1.00 (0.69–1.45)


0.87 (0.64–1.18)

0.77 (0.54–1.11)


 Cape Town







 Hillbrow, Johannesburg

0.95 (0.71–1.28)

0.44 (0.29–0.67)

0.86 (0.63–1.17)

1.04 (0.68–1.57)

1.87 (1.39–2.50)

1.75 (1.21–2.52)


0.65 (0.46–0.90)

0.38 (0.25–0.60)

0.10 (0.06–0.18)

0.06 (0.03–0.13)

0.43 (0.32–0.58)

0.48 (0.34–0.69)

 Sandton, Johannesburg

1.18 (0.83–1.67)

0.54 (0.34–0.86)

2.12 (1.47–3.05)

1.82 (1.15–2.88)

0.81 (0.58–1.14)

0.82 (0.56–1.21)

Migration status








 Internal migrant

1.42 (0.96–2.10)

1.47 (0.93–2.31)

0.82 (0.58–1.18)

0.88 (0.56–1.38)

0.94 (0.68–1.29)

0.65 (0.45–0.93)

 Cross-border migrant

2.37 (1.63–3.45)

2.34 (1.47–3.71)

1.04 (0.73–1.47)

1.27 (0.80–2.02)

0.92 (0.67–1.25)

0.59 (0.40–0.86)


 Primary incomplete







 Completed primary

1.30 (0.94–1.79)

1.34 (0.89–2.01)

1.15 (0.83–1.60)

0.95 (0.61–1.46)

1.40 (1.06–1.85)

0.85 (0.62–1.18)

 Completed secondary school

1.41 (0.98–2.02)

1.29 (0.82–2.02)

1.11 (0.76–1.61)

0.91 (0.56–1.48)

1.26 (0.92–1.74)

0.77 (0.53–1.11)

 Some tertiary training

2.39 (1.46–3.91)

2.00 (1.12–3.59)

0.50 (0.27–0.92)

0.46 (0.22–0.94)

1.45 (0.90–2.33)

1.03 (0.61–1.74)

Number of dependants








1.13 (0.73–1.76)


1.03 (0.66–1.61)

0.89 (0.52–1.55)

1.81 (1.25–2.64)

1.60 (1.04–2.44)

 ≥4 or more

1.78 (1.16–2.72)


1.20 (0.78–1.86)

0.78 (0.45–1.35)

2.79 (1.93–4.03)

2.09 (1.35–3.25)

Relationship status

 Permanent partner







3.41 (2.71–4.30)

2.77 (2.13–3.60)

1.24 (0.97–1.58)


1.62 (1.30–2.01)

1.48 (1.16–1.89)

Main place solicits clientsa









0.59 (0.45–0.78)

0.52 (0.37–0.74)

2.09 (1.58–2.76)

1.64 (1.15–2.36)

0.75 (0.59–0.96)

0.83 (0.62–1.10)

 Combination of venues

1.14 (0.87–1.50)

1.04 (0.76–1.42)

1.60 (1.18–2.16)

1.35 (0.95–1.91)

0.95 (0.73–1.23)

1.04 (0.77–1.39)

Duration in sex work

 <1 years






 1–5 years

0.84 (0.60–1.16)

0.71 (0.49–1.04)

1.93 (1.27–2.94)

2.15 (1.36–3.39)

0.99 (0.73–1.36)

 >5 years

0.70 (0.51–0.98)

0.63 (0.42–0.95)

1.65 (1.09–2.51)

2.83 (1.78–4.53)

0.81 (0.60–1.10)

OR odds ratio, CI confidence interval

aIndoors includes working from brothels, bars or massage parlours; outdoors includes street-based sex workers

Cross-border migrants charged a median $7 more with their last client ($20), than internal migrants (P < 0.001) or non-migrants (P = 0.01). Median number of clients in the past week was 14 for cross-border and 15 for internal migrants, double the median number of clients of non-migrants (P < 0.001). Zimbabwean women had a considerably higher median number of clients per week (n = 18), than their counterparts from South African (n = 11) or elsewhere (n = 12; P ≤ 0.001). Among full-time sex workers only, non-migrants received the lowest weekly income at $126.70 (IQR = 65.3–280) compared to internal migrants’ $200 (IQR = 88–466.7) and the $233.33 (IQR = 116.7–554.6; P < 0.001) of cross-border migrants (data not shown).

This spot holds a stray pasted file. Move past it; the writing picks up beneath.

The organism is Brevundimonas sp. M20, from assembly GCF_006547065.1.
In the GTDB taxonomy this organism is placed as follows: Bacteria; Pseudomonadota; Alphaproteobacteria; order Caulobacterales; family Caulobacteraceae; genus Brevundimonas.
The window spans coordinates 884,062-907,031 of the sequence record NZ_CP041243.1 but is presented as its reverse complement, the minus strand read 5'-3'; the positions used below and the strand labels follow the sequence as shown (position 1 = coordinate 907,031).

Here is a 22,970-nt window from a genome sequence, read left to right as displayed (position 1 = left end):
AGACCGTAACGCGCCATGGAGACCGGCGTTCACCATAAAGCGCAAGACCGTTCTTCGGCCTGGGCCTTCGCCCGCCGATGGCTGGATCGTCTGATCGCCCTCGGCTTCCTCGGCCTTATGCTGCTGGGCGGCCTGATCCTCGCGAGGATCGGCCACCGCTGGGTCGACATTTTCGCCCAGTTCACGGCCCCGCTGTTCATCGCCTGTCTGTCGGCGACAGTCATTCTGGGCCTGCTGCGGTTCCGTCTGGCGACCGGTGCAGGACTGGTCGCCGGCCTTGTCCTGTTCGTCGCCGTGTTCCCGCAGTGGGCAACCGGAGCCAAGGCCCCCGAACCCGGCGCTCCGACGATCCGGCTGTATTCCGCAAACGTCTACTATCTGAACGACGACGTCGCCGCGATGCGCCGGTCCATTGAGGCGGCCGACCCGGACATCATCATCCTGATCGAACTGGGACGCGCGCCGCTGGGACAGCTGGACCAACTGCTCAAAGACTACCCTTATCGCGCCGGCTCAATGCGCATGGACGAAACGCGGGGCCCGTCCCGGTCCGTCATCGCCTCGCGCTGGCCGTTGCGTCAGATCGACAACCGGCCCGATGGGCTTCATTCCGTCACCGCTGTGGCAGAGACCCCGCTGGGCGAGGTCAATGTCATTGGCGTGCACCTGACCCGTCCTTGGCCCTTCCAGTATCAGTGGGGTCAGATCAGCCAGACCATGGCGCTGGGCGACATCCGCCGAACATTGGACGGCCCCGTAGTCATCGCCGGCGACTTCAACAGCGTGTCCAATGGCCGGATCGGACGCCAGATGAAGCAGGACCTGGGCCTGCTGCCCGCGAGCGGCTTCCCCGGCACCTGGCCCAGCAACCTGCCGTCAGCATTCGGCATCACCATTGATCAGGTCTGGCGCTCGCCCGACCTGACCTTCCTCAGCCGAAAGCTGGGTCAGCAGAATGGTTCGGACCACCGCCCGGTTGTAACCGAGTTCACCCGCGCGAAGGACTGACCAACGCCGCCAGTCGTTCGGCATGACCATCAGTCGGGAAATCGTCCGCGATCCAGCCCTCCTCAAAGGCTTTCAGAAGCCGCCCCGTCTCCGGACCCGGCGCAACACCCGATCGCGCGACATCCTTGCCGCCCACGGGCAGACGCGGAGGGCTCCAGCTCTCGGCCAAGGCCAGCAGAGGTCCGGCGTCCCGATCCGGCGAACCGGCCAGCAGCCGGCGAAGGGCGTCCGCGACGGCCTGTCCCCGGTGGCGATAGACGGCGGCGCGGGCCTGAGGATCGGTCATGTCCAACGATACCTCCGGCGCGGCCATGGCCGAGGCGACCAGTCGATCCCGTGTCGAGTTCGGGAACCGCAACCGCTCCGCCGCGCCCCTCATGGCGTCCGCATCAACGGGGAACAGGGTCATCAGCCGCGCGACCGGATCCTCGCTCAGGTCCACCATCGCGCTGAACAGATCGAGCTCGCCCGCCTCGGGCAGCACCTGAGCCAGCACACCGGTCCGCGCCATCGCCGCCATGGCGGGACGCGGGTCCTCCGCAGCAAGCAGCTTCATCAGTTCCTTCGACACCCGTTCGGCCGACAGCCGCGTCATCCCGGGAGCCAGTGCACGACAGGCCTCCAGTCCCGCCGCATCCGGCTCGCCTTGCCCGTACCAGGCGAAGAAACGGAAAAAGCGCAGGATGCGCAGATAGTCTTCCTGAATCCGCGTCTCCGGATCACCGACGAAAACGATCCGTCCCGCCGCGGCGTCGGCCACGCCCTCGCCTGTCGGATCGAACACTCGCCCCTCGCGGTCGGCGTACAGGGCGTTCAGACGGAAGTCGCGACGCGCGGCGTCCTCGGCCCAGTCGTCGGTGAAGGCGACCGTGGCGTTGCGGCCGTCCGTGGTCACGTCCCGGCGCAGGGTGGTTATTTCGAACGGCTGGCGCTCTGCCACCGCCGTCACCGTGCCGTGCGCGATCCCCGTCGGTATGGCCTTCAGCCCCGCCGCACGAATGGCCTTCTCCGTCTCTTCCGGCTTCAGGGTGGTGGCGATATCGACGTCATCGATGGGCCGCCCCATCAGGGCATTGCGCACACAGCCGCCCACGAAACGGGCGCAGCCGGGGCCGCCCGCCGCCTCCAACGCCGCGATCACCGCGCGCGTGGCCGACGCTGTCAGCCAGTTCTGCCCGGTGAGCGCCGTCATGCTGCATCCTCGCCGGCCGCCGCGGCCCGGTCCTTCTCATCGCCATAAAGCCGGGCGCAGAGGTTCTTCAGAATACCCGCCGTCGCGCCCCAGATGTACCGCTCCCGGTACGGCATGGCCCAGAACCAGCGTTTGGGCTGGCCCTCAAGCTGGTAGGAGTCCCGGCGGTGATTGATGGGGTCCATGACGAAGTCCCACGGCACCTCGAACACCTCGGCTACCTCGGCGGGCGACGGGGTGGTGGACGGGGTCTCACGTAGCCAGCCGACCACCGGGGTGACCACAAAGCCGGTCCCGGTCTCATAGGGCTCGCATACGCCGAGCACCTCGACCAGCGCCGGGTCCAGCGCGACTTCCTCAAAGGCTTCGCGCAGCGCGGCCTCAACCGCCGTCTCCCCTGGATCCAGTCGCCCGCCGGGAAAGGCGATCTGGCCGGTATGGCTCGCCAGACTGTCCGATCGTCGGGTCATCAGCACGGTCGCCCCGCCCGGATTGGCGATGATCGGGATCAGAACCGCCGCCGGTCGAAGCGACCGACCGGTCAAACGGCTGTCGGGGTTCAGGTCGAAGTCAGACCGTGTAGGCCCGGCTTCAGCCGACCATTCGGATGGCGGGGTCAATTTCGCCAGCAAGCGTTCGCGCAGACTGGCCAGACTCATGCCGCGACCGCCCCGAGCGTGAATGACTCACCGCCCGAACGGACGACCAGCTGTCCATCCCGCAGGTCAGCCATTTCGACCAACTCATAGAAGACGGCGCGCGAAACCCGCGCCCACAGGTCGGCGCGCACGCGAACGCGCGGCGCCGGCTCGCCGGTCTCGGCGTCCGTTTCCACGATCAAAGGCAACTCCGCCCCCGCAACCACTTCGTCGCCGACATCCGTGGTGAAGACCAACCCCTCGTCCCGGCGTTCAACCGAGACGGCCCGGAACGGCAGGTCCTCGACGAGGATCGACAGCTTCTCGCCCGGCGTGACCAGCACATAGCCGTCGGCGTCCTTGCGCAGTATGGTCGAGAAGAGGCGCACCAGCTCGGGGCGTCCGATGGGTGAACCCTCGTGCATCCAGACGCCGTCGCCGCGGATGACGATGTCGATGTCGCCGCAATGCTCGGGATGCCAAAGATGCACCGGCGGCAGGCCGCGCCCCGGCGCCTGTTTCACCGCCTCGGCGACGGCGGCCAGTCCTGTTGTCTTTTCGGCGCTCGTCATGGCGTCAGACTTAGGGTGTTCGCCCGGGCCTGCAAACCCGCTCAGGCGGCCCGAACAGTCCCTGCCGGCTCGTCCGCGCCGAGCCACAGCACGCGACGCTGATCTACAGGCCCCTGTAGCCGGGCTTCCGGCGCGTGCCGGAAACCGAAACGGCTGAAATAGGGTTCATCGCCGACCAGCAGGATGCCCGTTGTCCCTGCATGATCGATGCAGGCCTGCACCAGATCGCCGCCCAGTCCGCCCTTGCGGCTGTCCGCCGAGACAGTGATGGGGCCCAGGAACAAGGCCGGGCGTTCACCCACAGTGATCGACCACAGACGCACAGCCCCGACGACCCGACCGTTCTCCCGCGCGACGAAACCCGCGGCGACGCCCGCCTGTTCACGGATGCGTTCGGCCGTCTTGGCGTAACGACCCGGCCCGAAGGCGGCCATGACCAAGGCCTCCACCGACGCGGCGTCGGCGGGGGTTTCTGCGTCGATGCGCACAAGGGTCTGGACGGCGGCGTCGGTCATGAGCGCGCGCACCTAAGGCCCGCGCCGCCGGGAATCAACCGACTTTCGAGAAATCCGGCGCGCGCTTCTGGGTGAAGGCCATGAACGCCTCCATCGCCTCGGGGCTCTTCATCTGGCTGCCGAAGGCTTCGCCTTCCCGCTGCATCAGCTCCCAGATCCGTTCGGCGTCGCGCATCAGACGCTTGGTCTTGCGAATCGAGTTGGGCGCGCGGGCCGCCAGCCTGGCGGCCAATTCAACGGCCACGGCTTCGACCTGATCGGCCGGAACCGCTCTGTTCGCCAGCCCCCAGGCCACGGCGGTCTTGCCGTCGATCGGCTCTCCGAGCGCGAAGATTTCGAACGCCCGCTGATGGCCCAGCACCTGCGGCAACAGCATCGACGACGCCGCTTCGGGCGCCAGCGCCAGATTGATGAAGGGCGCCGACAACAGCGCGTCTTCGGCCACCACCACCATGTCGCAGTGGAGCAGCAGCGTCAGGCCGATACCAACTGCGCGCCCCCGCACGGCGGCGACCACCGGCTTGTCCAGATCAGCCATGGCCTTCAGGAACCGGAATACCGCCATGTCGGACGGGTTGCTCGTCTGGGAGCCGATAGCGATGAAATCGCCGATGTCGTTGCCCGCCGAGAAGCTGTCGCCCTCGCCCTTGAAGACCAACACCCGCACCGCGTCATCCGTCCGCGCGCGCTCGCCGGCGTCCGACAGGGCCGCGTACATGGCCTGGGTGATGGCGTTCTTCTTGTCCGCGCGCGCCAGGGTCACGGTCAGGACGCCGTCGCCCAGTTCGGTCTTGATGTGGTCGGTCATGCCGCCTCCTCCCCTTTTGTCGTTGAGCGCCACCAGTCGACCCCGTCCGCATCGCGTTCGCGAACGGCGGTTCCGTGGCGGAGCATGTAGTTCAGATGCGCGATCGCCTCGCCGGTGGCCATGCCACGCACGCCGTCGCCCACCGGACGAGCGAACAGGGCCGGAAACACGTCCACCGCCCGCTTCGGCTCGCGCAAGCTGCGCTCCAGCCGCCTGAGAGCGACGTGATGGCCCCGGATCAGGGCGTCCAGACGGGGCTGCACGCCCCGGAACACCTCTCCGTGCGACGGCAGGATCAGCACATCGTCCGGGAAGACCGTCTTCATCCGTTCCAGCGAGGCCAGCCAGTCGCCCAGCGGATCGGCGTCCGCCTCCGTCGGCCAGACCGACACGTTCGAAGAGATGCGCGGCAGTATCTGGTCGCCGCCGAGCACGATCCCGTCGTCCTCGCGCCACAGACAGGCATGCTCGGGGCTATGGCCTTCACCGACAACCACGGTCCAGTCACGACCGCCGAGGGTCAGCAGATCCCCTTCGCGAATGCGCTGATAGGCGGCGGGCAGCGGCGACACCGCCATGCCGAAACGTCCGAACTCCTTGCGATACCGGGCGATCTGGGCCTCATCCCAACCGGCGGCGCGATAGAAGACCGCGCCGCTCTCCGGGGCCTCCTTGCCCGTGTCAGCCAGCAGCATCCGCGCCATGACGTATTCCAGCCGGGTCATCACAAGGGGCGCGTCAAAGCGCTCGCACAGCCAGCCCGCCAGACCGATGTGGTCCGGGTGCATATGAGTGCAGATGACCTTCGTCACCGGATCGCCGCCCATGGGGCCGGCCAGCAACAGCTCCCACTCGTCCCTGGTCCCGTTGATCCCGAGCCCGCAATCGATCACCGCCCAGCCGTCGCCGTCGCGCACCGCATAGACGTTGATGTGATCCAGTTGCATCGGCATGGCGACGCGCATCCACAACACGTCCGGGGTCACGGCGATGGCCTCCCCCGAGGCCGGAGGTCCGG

Unsafe Work Conditions

More than 40 % of participants had some contact with police in the past year, with almost a third having a negative experience. Occurrences were similar across study groups, including in multivariate analysis, though the nature of police interaction differed. Cross-border migrants had more experience of police bribes (5.2 %) or issues relating to immigration (5.5 %) than the internal migrants (3.2 and 0.2 %, respectively) and non-migrants (2.5 and 0.5 %, respectively). In Hillbrow, 9.8 % of cross-border sex workers had interacted with police on immigration, as opposed to 4.9 % in Sandton, 0.6 % in Rustenburg and 0 % in Cape Town. Sex workers in outdoor settings were 1.6 fold (AOR, 95 % CI = 1.2–2.4) more likely to have adverse interactions, than women in indoor settings. Also, negative police interaction was more than twice as likely among those in the industry for 1–5 years than those who had just started sex work (AOR = 2.2; 95 % CI = 1.4–3.4), and such encounters were almost three times as likely among those in the industry for more than 5 years (95 % CI = 1.8–4.5). FSWs in Rustenburg were much less likely to experience negative police interaction than those in Cape Town (AOR = 0.06; 95 % CI = 0.03–0.13), though levels in Sandton were 1.82-fold higher than the latter city (95 % CI AOR = 1.15–2.88).

Health Care Utilization

Close to 60 % of participants in each group interacted with health service in the last month. However, in a sub-analysis of utilization in Cape Town, non-migrants had more contact than cross-border sex workers (72.8 vs. 50.0 %; P = 0.002), and 81.8 % of non-migrants had contact in the past month in Hillbrow versus 75.0 % of cross-border migrants (P = 0.38, data not shown). In multivariate analysis controlling for site and other confounders, cross-border migrants were less likely to access health care (AOR = 0.6; 95 % CI = 0.4–0.9; Table 3) than non-migrants. Health contact was considerably higher in Hillbrow than other sites. Non-migrants were more likely to use a condom during penetrative sex with last client (217/230; 94.6 %) than internal (558/626; 89.1 %; P = 0.02, data not shown) or cross-border migrants (677/747; 90.6 %; P = 0.08).


In this survey, nearly half of FSWs were cross-border migrants. Two-thirds of the cross-border sex workers in Hillbrow migrated from neighbouring Zimbabwe, mirroring the escalation in Zimbabwean migration to South Africa in search of improved livelihood opportunities following political and economic instability in Zimbabwe since the early 2000 s [21, 63].

Our data challenges prevailing assumptions that position cross-migrants as the most disempowered sub-group within the sex industry [15, 34]. Compared to their internal or non-migrant colleagues, cross-border sex workers in this study had spent less time in the industry, had additional income-generating activities, worked mostly in the relatively safer indoor venues, and were older when they made their sex work debut. Cross-border migrants were also better educated than internal or non-migrants, similar to other studies in South Africa [26, 28]. Finally, this population had a higher client number than non-migrants, and charged more per client than internal or non-migrants.